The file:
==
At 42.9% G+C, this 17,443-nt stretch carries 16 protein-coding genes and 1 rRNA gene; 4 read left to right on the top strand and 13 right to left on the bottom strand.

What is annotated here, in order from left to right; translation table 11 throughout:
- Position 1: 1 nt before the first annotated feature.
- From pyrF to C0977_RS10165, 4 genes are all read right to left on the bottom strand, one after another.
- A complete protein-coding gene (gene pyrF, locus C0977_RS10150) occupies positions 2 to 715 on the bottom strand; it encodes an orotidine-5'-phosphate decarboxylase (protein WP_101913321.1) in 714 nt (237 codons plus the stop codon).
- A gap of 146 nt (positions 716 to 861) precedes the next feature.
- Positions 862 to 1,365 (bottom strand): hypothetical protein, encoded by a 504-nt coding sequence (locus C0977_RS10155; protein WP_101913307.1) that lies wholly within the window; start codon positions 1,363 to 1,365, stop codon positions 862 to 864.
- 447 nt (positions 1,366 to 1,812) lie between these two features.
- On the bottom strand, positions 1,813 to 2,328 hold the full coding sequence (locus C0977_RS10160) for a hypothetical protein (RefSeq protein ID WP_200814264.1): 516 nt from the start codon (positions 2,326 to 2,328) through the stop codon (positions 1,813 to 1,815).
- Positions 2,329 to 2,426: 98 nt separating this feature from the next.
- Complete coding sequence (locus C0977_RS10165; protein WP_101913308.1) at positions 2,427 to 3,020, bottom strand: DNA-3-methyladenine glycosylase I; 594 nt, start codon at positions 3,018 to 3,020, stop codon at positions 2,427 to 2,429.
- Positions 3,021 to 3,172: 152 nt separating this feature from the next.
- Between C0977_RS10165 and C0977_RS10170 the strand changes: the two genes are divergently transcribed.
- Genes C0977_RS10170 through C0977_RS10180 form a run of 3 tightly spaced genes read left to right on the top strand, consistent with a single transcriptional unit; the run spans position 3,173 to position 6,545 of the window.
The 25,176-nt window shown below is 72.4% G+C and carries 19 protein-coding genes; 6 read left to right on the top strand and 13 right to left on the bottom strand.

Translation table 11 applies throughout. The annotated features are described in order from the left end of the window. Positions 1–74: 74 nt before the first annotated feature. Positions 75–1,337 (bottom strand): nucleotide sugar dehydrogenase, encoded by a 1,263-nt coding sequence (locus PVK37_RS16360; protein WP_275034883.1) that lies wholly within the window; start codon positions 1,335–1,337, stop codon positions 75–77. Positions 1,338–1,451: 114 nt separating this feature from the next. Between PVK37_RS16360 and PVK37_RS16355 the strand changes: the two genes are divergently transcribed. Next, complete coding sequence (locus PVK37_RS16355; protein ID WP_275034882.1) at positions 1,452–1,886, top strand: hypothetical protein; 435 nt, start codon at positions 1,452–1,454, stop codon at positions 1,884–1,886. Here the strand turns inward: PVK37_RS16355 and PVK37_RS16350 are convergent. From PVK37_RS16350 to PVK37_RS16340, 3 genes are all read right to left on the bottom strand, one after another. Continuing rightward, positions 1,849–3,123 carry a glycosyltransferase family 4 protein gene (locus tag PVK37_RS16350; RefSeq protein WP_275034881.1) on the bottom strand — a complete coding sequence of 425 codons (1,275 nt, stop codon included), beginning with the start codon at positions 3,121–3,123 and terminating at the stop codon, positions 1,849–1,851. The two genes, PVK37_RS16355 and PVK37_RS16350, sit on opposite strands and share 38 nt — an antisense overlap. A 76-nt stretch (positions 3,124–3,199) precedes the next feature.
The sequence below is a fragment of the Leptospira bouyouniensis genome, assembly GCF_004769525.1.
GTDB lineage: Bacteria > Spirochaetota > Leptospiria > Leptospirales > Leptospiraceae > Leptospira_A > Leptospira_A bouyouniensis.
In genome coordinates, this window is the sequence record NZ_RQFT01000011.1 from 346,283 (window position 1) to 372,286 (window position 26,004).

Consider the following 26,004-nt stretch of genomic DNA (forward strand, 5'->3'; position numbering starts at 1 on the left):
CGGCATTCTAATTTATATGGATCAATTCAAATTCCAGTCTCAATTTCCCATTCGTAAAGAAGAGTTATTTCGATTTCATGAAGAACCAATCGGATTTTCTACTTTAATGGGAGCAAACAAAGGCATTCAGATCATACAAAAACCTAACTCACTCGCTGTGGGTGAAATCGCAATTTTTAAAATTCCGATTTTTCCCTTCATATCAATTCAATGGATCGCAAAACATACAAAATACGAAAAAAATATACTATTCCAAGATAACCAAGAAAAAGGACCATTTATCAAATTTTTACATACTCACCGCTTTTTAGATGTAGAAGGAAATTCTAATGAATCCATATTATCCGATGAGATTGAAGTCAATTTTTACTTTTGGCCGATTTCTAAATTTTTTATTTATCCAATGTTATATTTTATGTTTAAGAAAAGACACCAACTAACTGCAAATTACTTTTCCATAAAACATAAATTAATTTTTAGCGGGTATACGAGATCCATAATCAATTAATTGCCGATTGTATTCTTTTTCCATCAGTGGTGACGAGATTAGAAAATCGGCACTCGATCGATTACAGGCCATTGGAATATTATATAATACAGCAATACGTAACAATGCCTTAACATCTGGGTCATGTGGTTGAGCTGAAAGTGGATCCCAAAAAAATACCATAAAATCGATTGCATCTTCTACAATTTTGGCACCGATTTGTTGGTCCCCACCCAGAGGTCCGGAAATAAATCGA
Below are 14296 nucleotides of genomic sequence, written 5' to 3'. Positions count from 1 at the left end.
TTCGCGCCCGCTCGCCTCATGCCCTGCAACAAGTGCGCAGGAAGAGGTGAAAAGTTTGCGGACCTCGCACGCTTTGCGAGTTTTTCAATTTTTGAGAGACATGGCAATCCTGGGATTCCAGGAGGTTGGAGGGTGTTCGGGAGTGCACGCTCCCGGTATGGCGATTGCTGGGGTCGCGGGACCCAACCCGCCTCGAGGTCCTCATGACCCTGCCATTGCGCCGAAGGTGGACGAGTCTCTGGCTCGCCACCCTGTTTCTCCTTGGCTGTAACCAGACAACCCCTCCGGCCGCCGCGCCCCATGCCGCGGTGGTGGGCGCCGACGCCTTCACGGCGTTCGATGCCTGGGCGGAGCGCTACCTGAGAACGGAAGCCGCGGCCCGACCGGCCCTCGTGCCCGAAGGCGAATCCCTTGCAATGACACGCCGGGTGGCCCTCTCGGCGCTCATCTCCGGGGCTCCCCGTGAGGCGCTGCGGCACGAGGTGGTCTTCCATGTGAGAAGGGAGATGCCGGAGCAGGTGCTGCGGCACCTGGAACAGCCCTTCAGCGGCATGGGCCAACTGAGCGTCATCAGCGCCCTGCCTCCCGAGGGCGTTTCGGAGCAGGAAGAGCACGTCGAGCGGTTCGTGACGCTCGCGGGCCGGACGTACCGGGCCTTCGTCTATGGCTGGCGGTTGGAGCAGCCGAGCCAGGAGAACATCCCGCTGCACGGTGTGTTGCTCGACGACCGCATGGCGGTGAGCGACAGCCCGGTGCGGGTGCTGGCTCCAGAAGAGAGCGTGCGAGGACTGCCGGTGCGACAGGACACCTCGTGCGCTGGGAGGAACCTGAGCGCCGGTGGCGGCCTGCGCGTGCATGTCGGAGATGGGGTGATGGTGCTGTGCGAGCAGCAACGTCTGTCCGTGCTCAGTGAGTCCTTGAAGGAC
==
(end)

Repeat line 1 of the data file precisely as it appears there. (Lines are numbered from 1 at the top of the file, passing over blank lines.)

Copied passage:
At 42.9% G+C, this 17,443-nt stretch carries 16 protein-coding genes and 1 rRNA gene; 4 read left to right on the top strand and 13 right to left on the bottom strand.